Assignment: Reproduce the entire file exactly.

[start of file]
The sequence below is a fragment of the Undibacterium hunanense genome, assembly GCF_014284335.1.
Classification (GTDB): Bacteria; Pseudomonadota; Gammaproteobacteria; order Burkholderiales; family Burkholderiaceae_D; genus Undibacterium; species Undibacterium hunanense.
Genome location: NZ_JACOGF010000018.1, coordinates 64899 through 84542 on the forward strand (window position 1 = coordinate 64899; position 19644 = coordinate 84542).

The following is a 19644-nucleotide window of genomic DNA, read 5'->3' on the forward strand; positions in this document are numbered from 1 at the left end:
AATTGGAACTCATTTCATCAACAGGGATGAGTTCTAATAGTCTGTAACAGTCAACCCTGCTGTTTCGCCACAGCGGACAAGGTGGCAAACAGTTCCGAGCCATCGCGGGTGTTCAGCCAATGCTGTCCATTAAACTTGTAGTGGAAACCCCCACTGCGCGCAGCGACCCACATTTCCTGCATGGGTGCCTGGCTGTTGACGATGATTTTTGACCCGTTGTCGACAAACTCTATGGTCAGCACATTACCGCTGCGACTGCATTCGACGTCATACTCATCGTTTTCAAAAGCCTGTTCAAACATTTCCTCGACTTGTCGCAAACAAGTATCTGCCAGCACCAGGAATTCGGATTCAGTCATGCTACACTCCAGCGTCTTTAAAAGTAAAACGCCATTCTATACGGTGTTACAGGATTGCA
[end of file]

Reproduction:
The sequence below is a fragment of the Undibacterium hunanense genome, assembly GCF_014284335.1.
Classification (GTDB): Bacteria; Pseudomonadota; Gammaproteobacteria; order Burkholderiales; family Burkholderiaceae_D; genus Undibacterium; species Undibacterium hunanense.
Genome location: NZ_JACOGF010000018.1, coordinates 64899 through 84542 on the forward strand (window position 1 = coordinate 64899; position 19644 = coordinate 84542).

The following is a 19644-nucleotide window of genomic DNA, read 5'->3' on the forward strand; positions in this document are numbered from 1 at the left end:
AATTGGAACTCATTTCATCAACAGGGATGAGTTCTAATAGTCTGTAACAGTCAACCCTGCTGTTTCGCCACAGCGGACAAGGTGGCAAACAGTTCCGAGCCATCGCGGGTGTTCAGCCAATGCTGTCCATTAAACTTGTAGTGGAAACCCCCACTGCGCGCAGCGACCCACATTTCCTGCATGGGTGCCTGGCTGTTGACGATGATTTTTGACCCGTTGTCGACAAACTCTATGGTCAGCACATTACCGCTGCGACTGCATTCGACGTCATACTCATCGTTTTCAAAAGCCTGTTCAAACATTTCCTCGACTTGTCGCAAACAAGTATCTGCCAGCACCAGGAATTCGGATTCAGTCATGCTACACTCCAGCGTCTTTAAAAGTAAAACGCCATTCTATACGGTGTTACAGGATTGCA